• A first-ever national goal to transition to a zero-emissions freight sector for truck, rail, aviation and marine, along with a commitment to develop a national zero-emissions freight strategy.
  • A suite of final rules, from the EPA, to reduce pollution from fossil fuel-fired power plants in order to protect all communities from pollution and improve public health without disrupting the delivery of reliable electricity.
  • The U.S. Department of Energy (DOE) released a final rule to make federal permitting of new transmission lines more efficient, establishing the Coordinated Interagency Transmission Authorization and Permits program.
Why It Matters to the ELCA

Each announcement is either long-awaited implementation of the 2022 Inflation Reduction Act or finalized federal rules—both of which align with ELCA advocacy efforts to encourage the reduction of greenhouse gas emissions and also promote justice in the process. These announcements come at a great time to ensure these programs can be accessible to communities as soon as possible.

What’s Next

While we celebrate these monumental announcements, we are also closely watching Congress. With executive action often under much scrutiny, especially by Congress, we are expecting that some lawmakers will utilize the Congressional Review Act to challenge some of these measures. This is a resolution that, if passed by Congress, can overturn a federal rule. We will continue to monitor and express support for these new federal rules.

NATIONAL SECURITY SUPPLEMENTAL FUNDING: Congress passed, and the President signed, the supplemental funding package that included funding for international humanitarian assistance, funded at $9.15 billion. The humanitarian funding will be used to address immediate needs in different countries experiencing emergencies, including provision of food assistance to Ukraine, Gaza, Sudan and Haiti.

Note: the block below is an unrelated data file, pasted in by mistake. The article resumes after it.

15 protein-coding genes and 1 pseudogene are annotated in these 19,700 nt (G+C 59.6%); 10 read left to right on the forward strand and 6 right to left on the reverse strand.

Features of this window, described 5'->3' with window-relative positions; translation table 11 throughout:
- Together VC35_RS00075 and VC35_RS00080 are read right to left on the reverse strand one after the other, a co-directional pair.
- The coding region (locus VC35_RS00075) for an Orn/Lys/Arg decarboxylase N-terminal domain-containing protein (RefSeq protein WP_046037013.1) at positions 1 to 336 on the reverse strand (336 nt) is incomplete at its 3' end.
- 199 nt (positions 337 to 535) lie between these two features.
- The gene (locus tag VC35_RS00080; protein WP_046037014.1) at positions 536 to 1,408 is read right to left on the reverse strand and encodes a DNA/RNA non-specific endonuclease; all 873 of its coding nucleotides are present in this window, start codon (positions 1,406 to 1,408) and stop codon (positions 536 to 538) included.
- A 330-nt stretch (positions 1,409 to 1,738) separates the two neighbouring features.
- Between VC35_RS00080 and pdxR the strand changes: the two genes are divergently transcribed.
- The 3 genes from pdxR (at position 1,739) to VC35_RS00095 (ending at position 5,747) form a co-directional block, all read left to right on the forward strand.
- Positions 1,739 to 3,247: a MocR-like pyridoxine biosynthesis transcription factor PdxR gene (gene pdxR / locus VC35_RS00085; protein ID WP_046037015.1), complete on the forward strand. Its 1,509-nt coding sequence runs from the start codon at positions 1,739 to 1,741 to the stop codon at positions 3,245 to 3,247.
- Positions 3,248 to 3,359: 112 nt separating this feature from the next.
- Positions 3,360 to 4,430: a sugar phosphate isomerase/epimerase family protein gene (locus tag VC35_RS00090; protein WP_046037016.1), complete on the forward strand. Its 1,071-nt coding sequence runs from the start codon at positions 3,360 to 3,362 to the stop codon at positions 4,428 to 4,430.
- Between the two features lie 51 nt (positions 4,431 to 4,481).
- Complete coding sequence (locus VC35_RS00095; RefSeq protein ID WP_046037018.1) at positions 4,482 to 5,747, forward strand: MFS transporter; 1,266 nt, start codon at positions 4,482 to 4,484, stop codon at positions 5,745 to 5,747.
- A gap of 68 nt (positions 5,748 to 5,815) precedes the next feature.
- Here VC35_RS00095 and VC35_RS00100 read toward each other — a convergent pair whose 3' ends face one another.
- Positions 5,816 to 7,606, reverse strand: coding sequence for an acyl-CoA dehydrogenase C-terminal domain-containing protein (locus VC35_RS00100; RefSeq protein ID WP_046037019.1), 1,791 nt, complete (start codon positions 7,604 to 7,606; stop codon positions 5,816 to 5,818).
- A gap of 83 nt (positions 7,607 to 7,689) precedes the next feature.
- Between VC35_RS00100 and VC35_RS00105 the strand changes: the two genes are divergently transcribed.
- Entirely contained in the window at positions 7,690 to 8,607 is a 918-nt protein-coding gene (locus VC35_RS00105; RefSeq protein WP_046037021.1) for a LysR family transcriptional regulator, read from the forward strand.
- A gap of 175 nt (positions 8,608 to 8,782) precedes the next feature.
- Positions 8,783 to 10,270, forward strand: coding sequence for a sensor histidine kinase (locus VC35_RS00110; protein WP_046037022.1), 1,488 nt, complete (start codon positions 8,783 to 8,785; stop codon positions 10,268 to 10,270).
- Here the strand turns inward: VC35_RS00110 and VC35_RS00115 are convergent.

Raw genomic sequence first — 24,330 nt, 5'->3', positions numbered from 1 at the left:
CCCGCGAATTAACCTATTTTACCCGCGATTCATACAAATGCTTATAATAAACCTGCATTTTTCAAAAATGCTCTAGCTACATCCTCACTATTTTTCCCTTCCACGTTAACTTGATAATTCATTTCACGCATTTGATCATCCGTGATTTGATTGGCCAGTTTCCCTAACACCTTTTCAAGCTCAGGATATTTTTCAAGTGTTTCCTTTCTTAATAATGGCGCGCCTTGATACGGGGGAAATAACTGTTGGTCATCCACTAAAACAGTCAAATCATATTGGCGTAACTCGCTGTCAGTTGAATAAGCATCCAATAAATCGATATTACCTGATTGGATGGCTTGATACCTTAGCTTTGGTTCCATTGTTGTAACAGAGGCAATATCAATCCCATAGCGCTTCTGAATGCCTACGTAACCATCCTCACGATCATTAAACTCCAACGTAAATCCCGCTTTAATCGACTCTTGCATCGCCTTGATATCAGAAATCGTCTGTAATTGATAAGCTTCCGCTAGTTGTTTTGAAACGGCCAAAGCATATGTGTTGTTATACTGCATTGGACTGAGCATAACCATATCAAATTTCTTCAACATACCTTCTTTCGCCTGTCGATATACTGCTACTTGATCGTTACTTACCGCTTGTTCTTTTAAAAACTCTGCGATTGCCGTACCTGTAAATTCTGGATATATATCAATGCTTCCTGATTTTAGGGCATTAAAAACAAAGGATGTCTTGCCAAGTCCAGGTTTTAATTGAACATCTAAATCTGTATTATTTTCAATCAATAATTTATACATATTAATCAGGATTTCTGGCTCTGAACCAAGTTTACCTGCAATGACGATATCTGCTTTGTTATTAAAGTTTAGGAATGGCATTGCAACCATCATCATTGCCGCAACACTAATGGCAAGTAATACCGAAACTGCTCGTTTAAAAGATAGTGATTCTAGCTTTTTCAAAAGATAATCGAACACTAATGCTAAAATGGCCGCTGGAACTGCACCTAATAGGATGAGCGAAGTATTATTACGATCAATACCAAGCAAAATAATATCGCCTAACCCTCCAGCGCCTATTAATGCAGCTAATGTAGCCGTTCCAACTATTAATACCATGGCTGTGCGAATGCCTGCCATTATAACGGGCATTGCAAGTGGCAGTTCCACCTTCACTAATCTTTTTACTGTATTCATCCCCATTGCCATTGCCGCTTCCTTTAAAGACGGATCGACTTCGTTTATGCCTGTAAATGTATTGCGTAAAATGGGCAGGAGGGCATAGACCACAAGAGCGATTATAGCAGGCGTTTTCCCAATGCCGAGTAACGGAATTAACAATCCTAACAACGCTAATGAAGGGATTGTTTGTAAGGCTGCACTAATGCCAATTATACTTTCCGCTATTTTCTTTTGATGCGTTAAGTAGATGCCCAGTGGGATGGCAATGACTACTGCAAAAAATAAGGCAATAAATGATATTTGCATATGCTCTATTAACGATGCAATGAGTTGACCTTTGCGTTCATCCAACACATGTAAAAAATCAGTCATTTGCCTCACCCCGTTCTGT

Why It Matters to the ELCA

Many ELCA companions and LWF member churches are involved in providing emergency assistance to displaced and other vulnerable populations in their communities and beyond. They see the scale of needs and have raised concerns about lack of basic provisions from the international community. While not enough, U.S. funding for humanitarian assistance will provide a portion of the support needed in various places around the world.

What’s Next

As Congressional appropriators begin working on FY25 federal budget, Witness in Society advocacy staff continue to advocate for robust allocation of humanitarian aid and other critical international programs to ensure life-saving assistance for those most vulnerable is sustained.

RESPONSE TO CONDITIONS IN HAITI: In March, the ELCA joined than more than 450 immigration, human rights, faith-based and civil rights organizations in a letter to the Biden administration urging the extension and redesignation of Haiti for Temporary Protected Status (TPS), pause on deportations, and expansion of lawful migration pathways.

The ELCA also helped lead an interfaith letter from more than 250 faith organizations and faith leaders. On a recent press call with congressional leaders and advocates, the Rev. David Nagler, bishop of the Pacifica Synod, said, “Some of our churches have welcomed Haitian families and have heard their stories… The question before us as a nation is will we make the policy decisions that will protect the vulnerable, provide for basic human needs, and help create a path toward a sustainable and prosperous future?”

Why It Matters to the ELCA

Calling for an indefinite halt to deportations and expulsions to Haiti during times of crisis is not new, as it follows a history of raising concern about conditions in Haiti. In 2023, the ELCA sent a letter to the administration addressing concerns of an “asylum ban” when it was widely reported that new restrictions were forthcoming and noted concern about the threat of harm of deportations to the life and dignity of individuals forced to return.

What’s Next

Even as deadly violence has overtaken the capital of Port-au-Prince, the Biden administration restarted deportations this March. The current TPS designation for Haiti is set to expire on Aug. 4, 2024. The administration must decide soon regarding redesignation.